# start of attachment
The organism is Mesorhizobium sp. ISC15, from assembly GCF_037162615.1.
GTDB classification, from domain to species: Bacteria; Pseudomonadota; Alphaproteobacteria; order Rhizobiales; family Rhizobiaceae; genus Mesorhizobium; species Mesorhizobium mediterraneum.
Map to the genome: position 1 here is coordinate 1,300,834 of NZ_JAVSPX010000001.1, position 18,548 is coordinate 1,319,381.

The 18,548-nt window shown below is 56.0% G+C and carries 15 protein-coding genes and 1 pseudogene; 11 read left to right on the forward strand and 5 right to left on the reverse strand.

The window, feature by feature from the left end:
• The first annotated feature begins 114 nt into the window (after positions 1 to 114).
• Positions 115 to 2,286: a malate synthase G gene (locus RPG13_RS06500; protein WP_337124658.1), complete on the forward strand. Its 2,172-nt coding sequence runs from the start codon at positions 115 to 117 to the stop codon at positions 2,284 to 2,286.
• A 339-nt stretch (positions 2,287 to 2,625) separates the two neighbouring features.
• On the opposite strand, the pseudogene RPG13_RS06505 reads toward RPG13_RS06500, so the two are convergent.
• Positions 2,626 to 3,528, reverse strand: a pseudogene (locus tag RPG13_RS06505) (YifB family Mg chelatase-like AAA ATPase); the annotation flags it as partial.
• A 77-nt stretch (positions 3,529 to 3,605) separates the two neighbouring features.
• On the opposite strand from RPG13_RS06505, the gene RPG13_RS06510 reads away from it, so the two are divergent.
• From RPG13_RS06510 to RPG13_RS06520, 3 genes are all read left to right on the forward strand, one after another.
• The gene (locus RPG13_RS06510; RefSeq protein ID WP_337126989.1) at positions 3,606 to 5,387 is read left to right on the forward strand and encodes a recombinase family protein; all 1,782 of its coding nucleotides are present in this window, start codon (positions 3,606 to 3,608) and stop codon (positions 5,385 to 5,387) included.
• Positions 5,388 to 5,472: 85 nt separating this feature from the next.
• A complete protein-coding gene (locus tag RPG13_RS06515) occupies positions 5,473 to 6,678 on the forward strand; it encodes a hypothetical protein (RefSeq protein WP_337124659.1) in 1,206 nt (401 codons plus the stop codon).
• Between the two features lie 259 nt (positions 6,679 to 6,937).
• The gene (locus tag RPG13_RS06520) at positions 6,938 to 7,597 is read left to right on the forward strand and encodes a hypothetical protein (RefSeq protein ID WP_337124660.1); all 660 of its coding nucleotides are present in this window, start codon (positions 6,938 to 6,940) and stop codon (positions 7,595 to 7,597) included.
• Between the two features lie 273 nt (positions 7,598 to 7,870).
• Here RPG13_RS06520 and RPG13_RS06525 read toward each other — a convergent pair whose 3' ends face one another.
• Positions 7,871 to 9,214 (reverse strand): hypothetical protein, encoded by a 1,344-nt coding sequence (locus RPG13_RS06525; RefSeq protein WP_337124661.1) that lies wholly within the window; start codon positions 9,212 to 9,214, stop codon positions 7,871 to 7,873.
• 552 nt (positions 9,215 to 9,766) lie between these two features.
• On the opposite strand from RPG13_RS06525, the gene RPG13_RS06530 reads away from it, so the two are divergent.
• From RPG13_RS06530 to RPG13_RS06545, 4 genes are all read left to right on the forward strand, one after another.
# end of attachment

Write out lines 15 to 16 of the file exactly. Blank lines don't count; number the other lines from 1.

• Positions 5,388 to 5,472: 85 nt separating this feature from the next.
• A complete protein-coding gene (locus tag RPG13_RS06515) occupies positions 5,473 to 6,678 on the forward strand; it encodes a hypothetical protein (RefSeq protein WP_337124659.1) in 1,206 nt (401 codons plus the stop codon).